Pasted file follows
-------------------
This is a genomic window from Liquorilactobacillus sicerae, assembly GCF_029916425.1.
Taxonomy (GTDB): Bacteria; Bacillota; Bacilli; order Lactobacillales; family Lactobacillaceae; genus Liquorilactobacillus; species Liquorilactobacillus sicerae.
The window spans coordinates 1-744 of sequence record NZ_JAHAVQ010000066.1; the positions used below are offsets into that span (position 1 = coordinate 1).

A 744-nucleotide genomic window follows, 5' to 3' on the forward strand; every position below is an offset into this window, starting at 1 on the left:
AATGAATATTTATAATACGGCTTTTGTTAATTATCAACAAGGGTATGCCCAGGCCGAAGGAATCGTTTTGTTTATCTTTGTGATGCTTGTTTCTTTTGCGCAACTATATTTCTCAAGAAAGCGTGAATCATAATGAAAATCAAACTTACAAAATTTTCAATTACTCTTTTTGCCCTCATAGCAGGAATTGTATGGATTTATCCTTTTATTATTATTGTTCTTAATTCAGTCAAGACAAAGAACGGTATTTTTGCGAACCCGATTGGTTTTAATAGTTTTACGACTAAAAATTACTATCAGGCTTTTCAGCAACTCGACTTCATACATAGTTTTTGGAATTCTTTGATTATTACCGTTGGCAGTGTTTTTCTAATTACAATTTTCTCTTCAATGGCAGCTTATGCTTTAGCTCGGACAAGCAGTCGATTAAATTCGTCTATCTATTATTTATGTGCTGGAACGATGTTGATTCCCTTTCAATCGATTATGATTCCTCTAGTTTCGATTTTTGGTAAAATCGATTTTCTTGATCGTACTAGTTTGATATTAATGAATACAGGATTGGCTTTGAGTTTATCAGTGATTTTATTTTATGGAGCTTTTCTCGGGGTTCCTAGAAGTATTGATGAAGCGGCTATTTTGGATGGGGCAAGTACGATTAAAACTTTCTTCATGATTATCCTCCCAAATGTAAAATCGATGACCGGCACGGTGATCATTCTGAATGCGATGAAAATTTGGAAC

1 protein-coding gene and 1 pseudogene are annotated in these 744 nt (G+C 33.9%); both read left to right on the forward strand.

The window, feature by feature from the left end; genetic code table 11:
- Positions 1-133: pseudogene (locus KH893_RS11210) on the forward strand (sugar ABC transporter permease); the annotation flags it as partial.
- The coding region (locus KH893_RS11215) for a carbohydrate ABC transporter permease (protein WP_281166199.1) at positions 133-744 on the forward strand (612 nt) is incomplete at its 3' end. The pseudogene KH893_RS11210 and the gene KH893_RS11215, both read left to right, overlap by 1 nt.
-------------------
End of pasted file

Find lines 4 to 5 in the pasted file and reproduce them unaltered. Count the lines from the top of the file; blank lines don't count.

A 744-nucleotide genomic window follows, 5' to 3' on the forward strand; every position below is an offset into this window, starting at 1 on the left:
AATGAATATTTATAATACGGCTTTTGTTAATTATCAACAAGGGTATGCCCAGGCCGAAGGAATCGTTTTGTTTATCTTTGTGATGCTTGTTTCTTTTGCGCAACTATATTTCTCAAGAAAGCGTGAATCATAATGAAAATCAAACTTACAAAATTTTCAATTACTCTTTTTGCCCTCATAGCAGGAATTGTATGGATTTATCCTTTTATTATTATTGTTCTTAATTCAGTCAAGACAAAGAACGGTATTTTTGCGAACCCGATTGGTTTTAATAGTTTTACGACTAAAAATTACTATCAGGCTTTTCAGCAACTCGACTTCATACATAGTTTTTGGAATTCTTTGATTATTACCGTTGGCAGTGTTTTTCTAATTACAATTTTCTCTTCAATGGCAGCTTATGCTTTAGCTCGGACAAGCAGTCGATTAAATTCGTCTATCTATTATTTATGTGCTGGAACGATGTTGATTCCCTTTCAATCGATTATGATTCCTCTAGTTTCGATTTTTGGTAAAATCGATTTTCTTGATCGTACTAGTTTGATATTAATGAATACAGGATTGGCTTTGAGTTTATCAGTGATTTTATTTTATGGAGCTTTTCTCGGGGTTCCTAGAAGTATTGATGAAGCGGCTATTTTGGATGGGGCAAGTACGATTAAAACTTTCTTCATGATTATCCTCCCAAATGTAAAATCGATGACCGGCACGGTGATCATTCTGAATGCGATGAAAATTTGGAAC